Disrupters abound but prices show resilience

Disrupters abound but prices show resilience

TRENDS: Charles Stewart & Co's Grant Daniell, said trade weight and lighter lambs sold at slightly dearer rates at Ballarat Tuesday.

TRENDS: Charles Stewart & Co's Grant Daniell, said trade weight and lighter lambs sold at slightly dearer rates at Ballarat Tuesday.


Short weeks and restrictions again impact prime and store selling markets, but sales carry on.


If it's not the coronavirus restrictions, it's short selling weeks that are impacting livestock markets - both prime and store.

Agents, transporters, saleyard staff and vendors have struggled with the new operating environment and changes to conduct of sales, but so far have been successful.

Charles Stewart & Co, livestock consultant, Grant Daniell, Ballarat, said the "winners" at Tuesday's sheep and lamb sale were the light trade lambs which were more than 500 cents a kilogram higher in places.

The competition between meat buyers and restockers for suitable lambs was where the good money was, he said.

Shorn lambs also sold well with processors putting them away for supplies in winter.

Mr Daniell said that the heavy end had seen "the cream come off".

He said much depended on being able to use planes to transport the heavy carcases to export markets and clear the backlog. The orders hadn't stopped just the ability to get the product out.

He said on the sheep side some pens were making around 800c/kg.

While the physical markets showed some stronger trends in prices after a slight dip the previous week, it was the online sales of sheep in particular that highlighted recent sales.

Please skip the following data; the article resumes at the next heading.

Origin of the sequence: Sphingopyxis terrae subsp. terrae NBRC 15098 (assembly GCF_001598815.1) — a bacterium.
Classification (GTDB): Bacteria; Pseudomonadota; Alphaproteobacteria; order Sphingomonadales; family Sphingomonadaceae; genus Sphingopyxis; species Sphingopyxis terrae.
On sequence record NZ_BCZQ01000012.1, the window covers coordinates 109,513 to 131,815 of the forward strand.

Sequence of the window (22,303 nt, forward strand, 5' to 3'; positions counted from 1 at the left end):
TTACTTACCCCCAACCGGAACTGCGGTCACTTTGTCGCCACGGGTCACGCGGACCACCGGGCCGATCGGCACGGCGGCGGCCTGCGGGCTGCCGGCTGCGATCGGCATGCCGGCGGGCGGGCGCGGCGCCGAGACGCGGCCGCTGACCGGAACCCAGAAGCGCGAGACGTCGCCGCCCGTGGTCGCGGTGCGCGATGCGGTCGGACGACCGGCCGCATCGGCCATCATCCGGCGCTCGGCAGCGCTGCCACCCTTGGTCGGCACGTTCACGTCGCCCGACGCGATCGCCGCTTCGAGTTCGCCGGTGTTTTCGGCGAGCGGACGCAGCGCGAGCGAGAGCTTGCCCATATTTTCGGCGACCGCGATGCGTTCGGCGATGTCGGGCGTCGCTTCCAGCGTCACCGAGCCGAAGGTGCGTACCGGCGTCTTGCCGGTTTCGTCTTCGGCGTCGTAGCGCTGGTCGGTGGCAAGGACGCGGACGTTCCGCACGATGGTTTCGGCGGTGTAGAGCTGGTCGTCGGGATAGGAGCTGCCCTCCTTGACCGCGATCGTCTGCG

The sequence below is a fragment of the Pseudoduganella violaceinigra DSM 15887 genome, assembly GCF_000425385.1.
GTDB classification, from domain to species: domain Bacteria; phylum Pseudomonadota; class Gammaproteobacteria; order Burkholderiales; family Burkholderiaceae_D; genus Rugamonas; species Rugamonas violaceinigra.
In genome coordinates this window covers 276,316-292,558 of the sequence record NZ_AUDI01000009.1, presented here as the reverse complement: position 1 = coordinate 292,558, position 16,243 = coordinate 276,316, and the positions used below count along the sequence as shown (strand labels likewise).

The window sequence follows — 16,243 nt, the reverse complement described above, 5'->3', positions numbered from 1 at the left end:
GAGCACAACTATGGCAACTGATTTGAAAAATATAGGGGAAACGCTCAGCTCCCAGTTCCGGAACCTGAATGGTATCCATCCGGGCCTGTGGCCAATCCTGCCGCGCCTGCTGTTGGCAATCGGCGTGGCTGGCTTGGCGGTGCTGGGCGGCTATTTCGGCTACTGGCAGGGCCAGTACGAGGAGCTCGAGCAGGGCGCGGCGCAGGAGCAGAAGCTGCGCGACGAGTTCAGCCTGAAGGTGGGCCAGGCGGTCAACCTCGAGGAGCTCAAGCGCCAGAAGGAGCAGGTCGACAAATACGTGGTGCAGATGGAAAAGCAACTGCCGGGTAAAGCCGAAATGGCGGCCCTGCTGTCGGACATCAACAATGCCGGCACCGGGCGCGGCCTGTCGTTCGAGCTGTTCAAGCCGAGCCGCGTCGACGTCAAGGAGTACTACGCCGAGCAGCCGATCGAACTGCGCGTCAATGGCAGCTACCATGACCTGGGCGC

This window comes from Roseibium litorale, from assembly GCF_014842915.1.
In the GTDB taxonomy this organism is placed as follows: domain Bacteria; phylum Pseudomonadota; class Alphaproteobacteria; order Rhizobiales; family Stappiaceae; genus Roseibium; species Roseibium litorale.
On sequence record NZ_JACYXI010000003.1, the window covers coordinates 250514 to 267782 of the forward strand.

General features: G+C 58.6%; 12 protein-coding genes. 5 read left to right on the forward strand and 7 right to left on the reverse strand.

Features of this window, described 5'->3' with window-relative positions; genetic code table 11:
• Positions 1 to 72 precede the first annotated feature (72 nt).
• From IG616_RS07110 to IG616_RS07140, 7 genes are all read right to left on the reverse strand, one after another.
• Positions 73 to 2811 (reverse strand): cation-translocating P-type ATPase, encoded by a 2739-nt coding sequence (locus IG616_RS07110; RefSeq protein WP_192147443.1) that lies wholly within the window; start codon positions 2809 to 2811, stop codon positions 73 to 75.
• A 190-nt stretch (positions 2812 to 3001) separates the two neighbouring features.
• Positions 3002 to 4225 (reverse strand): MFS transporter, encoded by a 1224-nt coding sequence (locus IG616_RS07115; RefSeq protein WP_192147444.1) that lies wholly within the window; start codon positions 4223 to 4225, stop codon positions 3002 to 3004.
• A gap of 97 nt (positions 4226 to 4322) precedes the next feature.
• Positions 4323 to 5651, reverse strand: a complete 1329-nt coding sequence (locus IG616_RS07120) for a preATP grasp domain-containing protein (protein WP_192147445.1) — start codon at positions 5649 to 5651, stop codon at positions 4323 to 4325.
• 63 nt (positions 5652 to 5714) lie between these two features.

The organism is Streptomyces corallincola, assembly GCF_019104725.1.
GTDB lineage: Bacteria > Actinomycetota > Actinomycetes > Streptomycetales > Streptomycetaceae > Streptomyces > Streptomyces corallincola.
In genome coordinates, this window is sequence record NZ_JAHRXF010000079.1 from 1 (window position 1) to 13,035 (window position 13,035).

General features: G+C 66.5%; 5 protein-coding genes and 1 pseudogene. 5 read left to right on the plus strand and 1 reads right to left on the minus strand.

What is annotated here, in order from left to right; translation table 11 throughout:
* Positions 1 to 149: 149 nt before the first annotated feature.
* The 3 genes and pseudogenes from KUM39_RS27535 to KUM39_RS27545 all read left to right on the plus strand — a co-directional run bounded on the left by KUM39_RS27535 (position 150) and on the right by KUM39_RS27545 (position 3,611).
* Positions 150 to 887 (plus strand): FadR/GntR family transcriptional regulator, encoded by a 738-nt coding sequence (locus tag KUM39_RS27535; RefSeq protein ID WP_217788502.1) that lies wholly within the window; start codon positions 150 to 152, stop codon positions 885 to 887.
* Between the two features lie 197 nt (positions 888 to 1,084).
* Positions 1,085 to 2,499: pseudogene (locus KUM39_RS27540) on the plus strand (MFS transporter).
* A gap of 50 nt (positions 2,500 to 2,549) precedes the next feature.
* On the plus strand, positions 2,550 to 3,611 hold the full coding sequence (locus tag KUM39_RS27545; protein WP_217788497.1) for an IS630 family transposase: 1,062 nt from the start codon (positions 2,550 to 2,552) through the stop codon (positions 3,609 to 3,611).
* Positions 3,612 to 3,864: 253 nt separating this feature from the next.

This week's AuctionsPlus national sheep sale was again extremely strong.

Mecardo livestock market analyst Matt Dalgleish said cattle prices had gone beyond last season, averaging above 600 cents a kilogram carcase weight.

However the coronavirus had seen those prices wiped off their forecast modelling.

Mr Dalgleish said that if the US market declined as it had in the past week or so, it would act as a "fairly decent headwind" to Australian prices.

"Had coronavirus not come along I think we were in for a very strong price season for producers ... I don't think we're going to see a collapse but I certainly could see a 15 per cent easing of prices at that finished and feeder level which means you can't spend as much on those younger store cattle," he said.

Nutrien Ag branch manager Russell Mawson, Euroa, said there was incredible growth of pastures in the region,and a shortage of stock numbers. Demand was extreme and farmers are looking for stock to use the feed growth. Locals had been operating strongly at regional sales but were being beaten by the northern competition.

Mr Mawson said numbers for store sales were "not out there".

"We are biting into calves that would normally be sold in June. We might have cancellations that have nothing to do with the coronavirus," he said.


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